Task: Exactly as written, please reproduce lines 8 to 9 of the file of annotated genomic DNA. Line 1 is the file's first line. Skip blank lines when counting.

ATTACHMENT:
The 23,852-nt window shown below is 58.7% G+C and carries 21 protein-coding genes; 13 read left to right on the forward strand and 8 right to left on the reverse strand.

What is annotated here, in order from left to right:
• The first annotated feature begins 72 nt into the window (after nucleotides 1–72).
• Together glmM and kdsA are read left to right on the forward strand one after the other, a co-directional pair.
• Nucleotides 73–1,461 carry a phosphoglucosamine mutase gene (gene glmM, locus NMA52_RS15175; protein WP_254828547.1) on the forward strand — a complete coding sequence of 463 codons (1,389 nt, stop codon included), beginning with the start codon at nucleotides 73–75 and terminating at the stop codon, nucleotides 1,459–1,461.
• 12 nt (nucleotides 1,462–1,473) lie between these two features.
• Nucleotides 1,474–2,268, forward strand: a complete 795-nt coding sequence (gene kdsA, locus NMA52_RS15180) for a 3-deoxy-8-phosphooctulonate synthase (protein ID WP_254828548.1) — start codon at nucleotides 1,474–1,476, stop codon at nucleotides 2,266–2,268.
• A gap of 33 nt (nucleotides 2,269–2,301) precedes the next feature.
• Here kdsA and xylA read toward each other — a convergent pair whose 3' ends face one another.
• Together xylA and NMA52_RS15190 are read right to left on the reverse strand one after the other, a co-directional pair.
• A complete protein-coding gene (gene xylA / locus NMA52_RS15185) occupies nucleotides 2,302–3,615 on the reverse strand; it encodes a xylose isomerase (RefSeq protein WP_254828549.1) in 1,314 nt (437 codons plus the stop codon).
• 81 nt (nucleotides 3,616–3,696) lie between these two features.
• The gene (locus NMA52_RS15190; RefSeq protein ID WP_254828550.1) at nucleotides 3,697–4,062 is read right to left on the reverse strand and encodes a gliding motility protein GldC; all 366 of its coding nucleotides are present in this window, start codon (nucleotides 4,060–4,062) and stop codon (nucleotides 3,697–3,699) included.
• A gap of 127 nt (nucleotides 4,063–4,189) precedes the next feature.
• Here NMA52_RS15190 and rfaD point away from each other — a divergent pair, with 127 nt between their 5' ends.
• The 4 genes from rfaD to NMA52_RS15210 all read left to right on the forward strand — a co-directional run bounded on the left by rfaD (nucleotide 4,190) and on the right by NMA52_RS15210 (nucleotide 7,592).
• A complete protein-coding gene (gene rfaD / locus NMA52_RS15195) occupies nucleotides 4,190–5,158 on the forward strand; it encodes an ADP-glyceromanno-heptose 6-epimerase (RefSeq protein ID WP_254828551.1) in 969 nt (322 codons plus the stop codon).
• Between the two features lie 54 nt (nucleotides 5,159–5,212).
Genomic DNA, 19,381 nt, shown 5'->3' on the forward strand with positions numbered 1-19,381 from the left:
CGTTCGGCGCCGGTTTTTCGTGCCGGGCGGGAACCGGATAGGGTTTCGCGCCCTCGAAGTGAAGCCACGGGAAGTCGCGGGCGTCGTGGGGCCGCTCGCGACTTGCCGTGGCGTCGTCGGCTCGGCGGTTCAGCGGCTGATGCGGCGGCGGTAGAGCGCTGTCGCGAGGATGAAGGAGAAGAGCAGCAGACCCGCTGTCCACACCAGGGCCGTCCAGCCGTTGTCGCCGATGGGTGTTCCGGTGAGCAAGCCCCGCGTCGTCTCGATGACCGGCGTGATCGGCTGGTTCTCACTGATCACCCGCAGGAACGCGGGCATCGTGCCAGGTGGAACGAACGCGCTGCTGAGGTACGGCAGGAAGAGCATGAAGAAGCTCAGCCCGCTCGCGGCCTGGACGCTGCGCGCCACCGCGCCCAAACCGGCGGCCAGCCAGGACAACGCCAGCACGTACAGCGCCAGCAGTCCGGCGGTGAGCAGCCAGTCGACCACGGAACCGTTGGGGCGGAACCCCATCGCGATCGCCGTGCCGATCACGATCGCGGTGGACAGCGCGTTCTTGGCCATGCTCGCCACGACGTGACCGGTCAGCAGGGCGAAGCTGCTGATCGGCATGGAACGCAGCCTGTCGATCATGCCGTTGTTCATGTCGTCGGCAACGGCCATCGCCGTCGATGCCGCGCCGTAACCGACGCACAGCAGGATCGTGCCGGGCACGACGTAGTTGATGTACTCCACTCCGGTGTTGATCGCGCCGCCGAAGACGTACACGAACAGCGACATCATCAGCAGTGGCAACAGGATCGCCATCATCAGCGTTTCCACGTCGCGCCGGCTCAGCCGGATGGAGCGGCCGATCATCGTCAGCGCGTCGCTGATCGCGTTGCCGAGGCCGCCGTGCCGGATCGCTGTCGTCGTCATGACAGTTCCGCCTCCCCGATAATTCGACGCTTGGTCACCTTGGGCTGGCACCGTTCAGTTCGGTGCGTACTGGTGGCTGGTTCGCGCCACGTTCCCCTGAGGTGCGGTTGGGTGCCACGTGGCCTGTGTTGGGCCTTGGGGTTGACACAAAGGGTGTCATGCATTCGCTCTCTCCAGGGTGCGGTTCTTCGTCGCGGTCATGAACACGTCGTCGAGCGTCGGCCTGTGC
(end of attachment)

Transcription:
• A gap of 33 nt (nucleotides 2,269–2,301) precedes the next feature.
• Here kdsA and xylA read toward each other — a convergent pair whose 3' ends face one another.